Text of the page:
Christopher Duncan’s miserly 30-minute turn is also as enjoyable as it is truncated, the Glaswegian still celebrating the release of his third album Health and its more expansive approach with new songs from it such as Talk Talk Talk and Holiday Home, still having time though to include the operatically beautiful Say. It was also a briefer than scheduled thing from She Drew The Gun, who right up until the point that singer Louise Roach suddenly left the stage for good had been delivering their melodic agit-prop with typical fiery aplomb. We learned later that the rapid curtailment was due to a Quorn allergy brought on by a vegan sausage roll.

Whether Dublin’s The Murder Capital are carnivores or not is unknown but despite their relative lack of profile, by the time besuited, bouncer-looking singer James McGovern takes to the Brudenell Stage word of mouth alone has the main room almost full. Redolent of Joy Division, their starkly landscaped post-punk is a tar-black revelation; McGovern spends part of the night letting the band’s twin guitar attack rend atoms from each other, seemingly lost in thought.

It got late and there were a number of worthy headliners we could’ve seen to close proceedings, but instead it was back to the former subterranean petrol tank that is Hyde Park Book Club to see Bilk, gobby Chelmsford grime punks with a yard of attitude and biting two minute sonic darts like CM2 and Slob. Coming over as sort of early Green Day meets The Streets, they were all the more loveable for it.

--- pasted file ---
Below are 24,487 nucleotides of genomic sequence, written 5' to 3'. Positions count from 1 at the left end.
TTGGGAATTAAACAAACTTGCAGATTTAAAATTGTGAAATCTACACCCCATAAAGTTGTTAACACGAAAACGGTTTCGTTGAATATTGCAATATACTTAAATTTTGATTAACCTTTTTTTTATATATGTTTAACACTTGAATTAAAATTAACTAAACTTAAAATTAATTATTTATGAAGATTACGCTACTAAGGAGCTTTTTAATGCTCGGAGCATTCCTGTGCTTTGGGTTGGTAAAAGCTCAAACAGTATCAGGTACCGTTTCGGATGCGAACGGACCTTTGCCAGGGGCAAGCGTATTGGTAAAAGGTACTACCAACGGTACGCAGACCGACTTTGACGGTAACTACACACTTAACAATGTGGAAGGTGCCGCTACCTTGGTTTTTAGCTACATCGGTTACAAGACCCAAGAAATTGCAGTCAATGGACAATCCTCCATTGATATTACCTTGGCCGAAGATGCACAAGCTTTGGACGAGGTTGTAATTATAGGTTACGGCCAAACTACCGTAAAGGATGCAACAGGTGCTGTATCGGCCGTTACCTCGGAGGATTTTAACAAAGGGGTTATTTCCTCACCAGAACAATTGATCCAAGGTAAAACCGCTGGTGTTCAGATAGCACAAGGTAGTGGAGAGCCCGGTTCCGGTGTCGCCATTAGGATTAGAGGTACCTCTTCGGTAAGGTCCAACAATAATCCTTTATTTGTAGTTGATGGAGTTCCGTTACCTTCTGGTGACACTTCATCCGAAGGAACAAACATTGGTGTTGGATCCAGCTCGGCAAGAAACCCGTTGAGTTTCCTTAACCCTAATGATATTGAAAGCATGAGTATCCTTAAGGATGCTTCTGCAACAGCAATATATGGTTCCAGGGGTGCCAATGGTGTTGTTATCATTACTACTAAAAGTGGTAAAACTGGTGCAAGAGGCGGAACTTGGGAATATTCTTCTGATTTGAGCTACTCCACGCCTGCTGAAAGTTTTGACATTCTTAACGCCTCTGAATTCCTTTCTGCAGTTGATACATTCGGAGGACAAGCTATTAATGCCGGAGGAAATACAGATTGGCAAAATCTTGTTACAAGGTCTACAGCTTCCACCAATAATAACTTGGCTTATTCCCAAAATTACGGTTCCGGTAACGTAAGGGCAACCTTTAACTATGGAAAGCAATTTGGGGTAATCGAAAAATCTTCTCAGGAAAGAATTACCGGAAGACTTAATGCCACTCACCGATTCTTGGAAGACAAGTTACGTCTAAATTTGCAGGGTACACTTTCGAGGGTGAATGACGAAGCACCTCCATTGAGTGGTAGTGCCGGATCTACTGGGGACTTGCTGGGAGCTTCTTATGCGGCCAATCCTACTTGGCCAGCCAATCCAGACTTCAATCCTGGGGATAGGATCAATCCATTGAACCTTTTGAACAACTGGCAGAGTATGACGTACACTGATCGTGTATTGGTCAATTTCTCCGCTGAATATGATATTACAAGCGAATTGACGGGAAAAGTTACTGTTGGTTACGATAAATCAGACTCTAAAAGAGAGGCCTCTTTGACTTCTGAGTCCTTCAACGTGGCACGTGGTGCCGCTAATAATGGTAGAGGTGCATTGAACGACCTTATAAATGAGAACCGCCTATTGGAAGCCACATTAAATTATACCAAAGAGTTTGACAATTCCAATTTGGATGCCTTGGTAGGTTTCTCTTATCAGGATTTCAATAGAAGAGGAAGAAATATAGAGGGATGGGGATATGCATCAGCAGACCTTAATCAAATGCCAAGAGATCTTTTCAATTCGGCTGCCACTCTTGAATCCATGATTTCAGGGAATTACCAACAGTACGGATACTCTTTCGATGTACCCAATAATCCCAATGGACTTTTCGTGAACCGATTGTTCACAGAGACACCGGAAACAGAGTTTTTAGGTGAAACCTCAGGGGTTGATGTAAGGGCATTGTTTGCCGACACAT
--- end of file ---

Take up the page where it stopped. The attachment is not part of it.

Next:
And so, another Live at Leeds had been and gone. The more it changed, the more it stayed the same, with sore feet and ringing ears the best reminders that safe and predictable should always be someone else’s problem.

(Andy Peterson)

 

By Live4ever - Posted on 08 May 2019 at 8:53am 

December 10, 2018

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Live Review: ‘Long may this motley crew be at odds with the establishment’ – Black Grape at Bristol O2 Academy

By Live4ever - Posted on 03 Dec 2018 at 11:27am 


Black Grape at the Electric Brixton, London. Dec 2016. (Alberto Pezzali for Live4ever)

As your correspondent was waiting outside the venue, he saw a middle-aged man having a conversation with the door-staff.

The conversation went on for a while, with the man eventually entering the building from a different entrance around the back. This was at 8.50pm; the main act was due on stage at 9pm. Half an hour later, when the band finally made their appearance in front of an intimate crowd, the same man took pole position onstage.

The man in question was Kermit, co-lead vocalist of Shaun Ryder’s Black Grape (to give them their full name) – in the age of careerist professional rock stars, Ryder’s outfit clearly still fly the flag for living life in a different lane.

 

For all his unique talents, Ryder has never had the most textured of vocal styles, and age has done little to change this approach. He barks into the microphone, his left-field lyrics sadly incomprehensible. Dressed in black and wearing a cap, he looks more like he should have earlier been refusing his bandmate entry to the venue. Hands constantly in pockets, only shifting stance to puff on a vape, he’s one of the most incongruous living legends in music today. As ever with him, it’s about attitude above all else.